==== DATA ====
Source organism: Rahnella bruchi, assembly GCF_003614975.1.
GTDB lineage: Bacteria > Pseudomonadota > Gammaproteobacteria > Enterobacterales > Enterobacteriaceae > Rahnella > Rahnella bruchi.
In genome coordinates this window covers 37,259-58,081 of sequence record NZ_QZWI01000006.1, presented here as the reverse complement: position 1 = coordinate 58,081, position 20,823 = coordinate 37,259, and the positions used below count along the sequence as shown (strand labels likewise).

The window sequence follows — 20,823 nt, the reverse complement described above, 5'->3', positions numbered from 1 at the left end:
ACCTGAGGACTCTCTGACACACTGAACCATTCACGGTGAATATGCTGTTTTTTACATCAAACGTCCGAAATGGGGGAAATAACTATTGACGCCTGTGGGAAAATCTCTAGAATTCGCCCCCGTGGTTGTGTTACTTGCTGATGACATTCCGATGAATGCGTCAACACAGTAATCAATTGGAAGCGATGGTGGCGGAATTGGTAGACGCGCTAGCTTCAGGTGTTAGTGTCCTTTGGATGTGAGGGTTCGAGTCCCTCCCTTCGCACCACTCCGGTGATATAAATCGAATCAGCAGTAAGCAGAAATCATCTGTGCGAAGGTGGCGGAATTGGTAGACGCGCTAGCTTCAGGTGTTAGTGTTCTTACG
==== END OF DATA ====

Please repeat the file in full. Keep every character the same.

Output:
Source organism: Rahnella bruchi, assembly GCF_003614975.1.
GTDB lineage: Bacteria > Pseudomonadota > Gammaproteobacteria > Enterobacterales > Enterobacteriaceae > Rahnella > Rahnella bruchi.
In genome coordinates this window covers 37,259-58,081 of sequence record NZ_QZWI01000006.1, presented here as the reverse complement: position 1 = coordinate 58,081, position 20,823 = coordinate 37,259, and the positions used below count along the sequence as shown (strand labels likewise).

The window sequence follows — 20,823 nt, the reverse complement described above, 5'->3', positions numbered from 1 at the left end:
ACCTGAGGACTCTCTGACACACTGAACCATTCACGGTGAATATGCTGTTTTTTACATCAAACGTCCGAAATGGGGGAAATAACTATTGACGCCTGTGGGAAAATCTCTAGAATTCGCCCCCGTGGTTGTGTTACTTGCTGATGACATTCCGATGAATGCGTCAACACAGTAATCAATTGGAAGCGATGGTGGCGGAATTGGTAGACGCGCTAGCTTCAGGTGTTAGTGTCCTTTGGATGTGAGGGTTCGAGTCCCTCCCTTCGCACCACTCCGGTGATATAAATCGAATCAGCAGTAAGCAGAAATCATCTGTGCGAAGGTGGCGGAATTGGTAGACGCGCTAGCTTCAGGTGTTAGTGTTCTTACG